FIG. 5 is a flow diagram illustrating an example of bad block detection criteria with HLDPC;

FIG. 6 is a flow diagram illustrating an example of a manufacturer self-test scan;

FIG. 7 is a flow diagram illustrating a code rate test embedded in the MST scan; and

FIG. 8 is a diagram illustrating example iterations of the MST scan.

DETAILED DESCRIPTION OF THE EMBODIMENTS

Embodiments of the invention include providing a manufacturer self-test for solid-state drives that may (i) implement a multi-plane scan and still be capable of detecting bad blocks in a single-plane configuration, (ii) embed a thorough code rate test in the MST scan, (iii) perform a thorough code rate test on every block rather than predicting code rates, (iv) minimize the manufacturer self-test time, (v) perform consistently across a plurality of solid-state drives, (vi) be easy to implement, and/or (vii) be implemented as one or more integrated circuits.

Embodiments of the invention include a method for initializing a bad block list and/or a code rate table during a manufacturer self-test (MST). The method may handle both multi-plane and single-plane blocks. The code rate test may be embedded in the pre-conditioning scans of MST. Embedding the code rate test in the pre-conditioning scans of the MST may add a minimal amount of extra time to the MST.

Some flash memory exhibits infant mortality (e.g., a block or even larger granularity may fail after a very low number of program/erase cycles (PEC)). Infant mortality in flash memory may be caused by manufacturing defects. It is better to discover memory that will fail quickly as soon as possible, such as during the manufacturer self-test (MST) time. Memory that has failed may be considered a bad block.

The MST may list bad blocks. Generally, flash memory vendors mark bad blocks. However, it is necessary for the SSD controller to discover the marked bad blocks, track the bad blocks, and avoid using them to read and write data from the beginning. Also, there may be additional bad blocks that have “grown” from the time the flash vendor marked the initial bad blocks. The additional bad blocks may be discovered during the MST pre-conditioning scans.

The MST may be configured to perform initial error correction code (ECC) rates for each code rate granularity. Generally, an SSD controller adopts an adaptive code rate policy to improve the life of the drive. For example, if a block is used as the ECC code rate granularity, a code rate for each block in the SSD may need to be initialized.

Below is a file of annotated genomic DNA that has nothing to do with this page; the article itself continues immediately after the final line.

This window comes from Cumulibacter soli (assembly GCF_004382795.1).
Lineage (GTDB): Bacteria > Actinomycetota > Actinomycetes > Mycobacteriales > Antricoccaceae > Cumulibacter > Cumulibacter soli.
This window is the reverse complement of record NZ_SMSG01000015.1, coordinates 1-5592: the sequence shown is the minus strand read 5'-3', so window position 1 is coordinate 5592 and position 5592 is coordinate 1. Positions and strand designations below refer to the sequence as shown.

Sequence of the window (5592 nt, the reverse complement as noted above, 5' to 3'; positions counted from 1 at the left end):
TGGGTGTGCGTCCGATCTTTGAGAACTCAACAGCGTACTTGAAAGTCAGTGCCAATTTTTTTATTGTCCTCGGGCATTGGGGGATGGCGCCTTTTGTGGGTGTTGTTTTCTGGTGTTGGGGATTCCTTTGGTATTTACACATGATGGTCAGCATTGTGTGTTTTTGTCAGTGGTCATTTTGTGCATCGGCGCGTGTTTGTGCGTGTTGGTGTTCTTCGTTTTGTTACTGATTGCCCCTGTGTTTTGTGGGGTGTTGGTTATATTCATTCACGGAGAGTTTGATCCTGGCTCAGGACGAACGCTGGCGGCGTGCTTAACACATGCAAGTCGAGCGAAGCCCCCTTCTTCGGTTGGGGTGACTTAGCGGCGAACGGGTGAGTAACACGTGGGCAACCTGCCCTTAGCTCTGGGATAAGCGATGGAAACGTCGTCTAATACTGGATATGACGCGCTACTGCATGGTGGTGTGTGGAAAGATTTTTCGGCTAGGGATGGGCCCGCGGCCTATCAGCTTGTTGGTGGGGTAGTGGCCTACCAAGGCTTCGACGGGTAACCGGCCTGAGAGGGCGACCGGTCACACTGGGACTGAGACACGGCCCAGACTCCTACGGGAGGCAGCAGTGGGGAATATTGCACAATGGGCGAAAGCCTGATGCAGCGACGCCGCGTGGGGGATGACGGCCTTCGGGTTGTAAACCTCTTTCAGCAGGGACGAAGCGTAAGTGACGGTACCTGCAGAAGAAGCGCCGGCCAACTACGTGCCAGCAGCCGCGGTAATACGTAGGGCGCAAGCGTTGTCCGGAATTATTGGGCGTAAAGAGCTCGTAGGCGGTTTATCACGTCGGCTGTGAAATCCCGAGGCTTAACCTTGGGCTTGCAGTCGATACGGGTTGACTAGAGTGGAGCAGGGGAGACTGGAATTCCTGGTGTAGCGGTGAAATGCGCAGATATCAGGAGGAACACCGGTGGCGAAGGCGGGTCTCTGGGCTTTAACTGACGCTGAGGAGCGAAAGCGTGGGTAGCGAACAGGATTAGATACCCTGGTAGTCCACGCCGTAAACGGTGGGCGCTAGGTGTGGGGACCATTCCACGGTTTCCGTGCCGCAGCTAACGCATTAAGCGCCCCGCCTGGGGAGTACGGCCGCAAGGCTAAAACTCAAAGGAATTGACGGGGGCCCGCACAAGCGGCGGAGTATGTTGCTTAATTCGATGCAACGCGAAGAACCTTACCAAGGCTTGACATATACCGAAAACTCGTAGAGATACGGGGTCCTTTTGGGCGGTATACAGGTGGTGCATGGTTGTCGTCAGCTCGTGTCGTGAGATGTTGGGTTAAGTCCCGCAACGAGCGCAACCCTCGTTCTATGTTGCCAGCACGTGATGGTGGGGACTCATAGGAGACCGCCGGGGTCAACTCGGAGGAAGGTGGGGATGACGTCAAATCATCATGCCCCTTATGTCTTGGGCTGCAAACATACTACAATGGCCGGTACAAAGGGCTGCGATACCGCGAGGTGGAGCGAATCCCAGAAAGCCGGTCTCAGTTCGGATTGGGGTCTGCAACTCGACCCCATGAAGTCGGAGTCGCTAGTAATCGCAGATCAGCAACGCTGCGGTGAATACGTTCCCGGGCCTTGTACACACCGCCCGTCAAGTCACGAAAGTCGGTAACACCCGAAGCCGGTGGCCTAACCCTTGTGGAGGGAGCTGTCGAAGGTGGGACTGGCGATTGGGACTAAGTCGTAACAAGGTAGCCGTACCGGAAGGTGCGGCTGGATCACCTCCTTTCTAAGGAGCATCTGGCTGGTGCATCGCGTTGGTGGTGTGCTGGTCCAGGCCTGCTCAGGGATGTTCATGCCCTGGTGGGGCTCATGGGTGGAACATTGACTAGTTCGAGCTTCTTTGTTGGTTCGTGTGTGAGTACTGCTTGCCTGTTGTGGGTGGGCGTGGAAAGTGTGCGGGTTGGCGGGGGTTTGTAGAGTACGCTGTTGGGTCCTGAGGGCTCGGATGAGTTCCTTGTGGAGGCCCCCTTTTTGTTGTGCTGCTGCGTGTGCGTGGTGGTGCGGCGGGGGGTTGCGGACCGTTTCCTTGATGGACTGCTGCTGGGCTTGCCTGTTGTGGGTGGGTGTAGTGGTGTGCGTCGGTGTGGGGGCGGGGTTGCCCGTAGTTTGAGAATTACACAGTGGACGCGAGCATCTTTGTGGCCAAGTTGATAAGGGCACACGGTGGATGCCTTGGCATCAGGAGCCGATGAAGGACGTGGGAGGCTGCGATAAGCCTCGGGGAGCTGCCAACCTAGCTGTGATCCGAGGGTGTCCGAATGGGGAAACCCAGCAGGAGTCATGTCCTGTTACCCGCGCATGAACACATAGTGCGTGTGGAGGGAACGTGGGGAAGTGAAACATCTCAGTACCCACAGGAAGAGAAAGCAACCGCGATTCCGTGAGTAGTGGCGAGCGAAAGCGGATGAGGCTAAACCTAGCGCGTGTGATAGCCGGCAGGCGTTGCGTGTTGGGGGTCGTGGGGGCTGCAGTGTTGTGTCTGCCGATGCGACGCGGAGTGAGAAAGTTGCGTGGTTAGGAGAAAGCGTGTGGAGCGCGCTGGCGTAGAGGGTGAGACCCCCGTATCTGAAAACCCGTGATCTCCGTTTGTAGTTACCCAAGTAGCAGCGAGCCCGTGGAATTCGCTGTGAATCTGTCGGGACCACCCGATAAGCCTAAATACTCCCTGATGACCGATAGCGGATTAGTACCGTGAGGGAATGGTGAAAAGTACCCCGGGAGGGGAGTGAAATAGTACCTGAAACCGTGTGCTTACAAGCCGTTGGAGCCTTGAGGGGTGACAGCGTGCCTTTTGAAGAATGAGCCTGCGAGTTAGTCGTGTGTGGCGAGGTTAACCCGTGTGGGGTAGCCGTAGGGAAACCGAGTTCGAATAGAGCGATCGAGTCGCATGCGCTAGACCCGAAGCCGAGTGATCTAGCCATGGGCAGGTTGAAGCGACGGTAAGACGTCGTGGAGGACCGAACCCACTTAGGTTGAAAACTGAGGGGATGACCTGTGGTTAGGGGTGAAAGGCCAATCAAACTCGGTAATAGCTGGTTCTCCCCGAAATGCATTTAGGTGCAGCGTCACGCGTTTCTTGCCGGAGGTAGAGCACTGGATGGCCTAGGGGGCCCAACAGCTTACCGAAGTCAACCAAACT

Embodiments of the invention address the problem of initializing the two parameters in a MST, the grown bad block list and the initial code rate table. Embodiments of the invention may be applicable to SSD controllers that adjust code rates throughout the life of the drive and/or among different physical locations of flash media. In one example, an adaptive code rate policy may be proposed for low-density parity-check (LDPC) codes applied in an SSD controller. However, embodiments of the invention may be varied to meet the design criteria of a particular implementation. For example, embodiments of the invention may be applied to various ECC schemes.

Referring to FIG. 1, a block diagram of an example apparatus 50 is shown. The apparatus 50 generally comprises a block (or circuit) 60, a block (or circuit) 70 and a block (or circuit) 80. The circuit 70 may include a circuit 100. The circuit 100 may be a memory/processor configured to store computer instructions (or firmware) or may be logic. The instructions, when executed, may perform a number of steps. The firmware 100 may include a redundancy control module 110. The redundancy control module 110 may be implemented as part of the firmware 100 or as a separate module. While an example of redundancy implemented in the firmware 100 is shown, the redundancy may be implemented, in another example, in hardware (e.g., logic such as a state machine).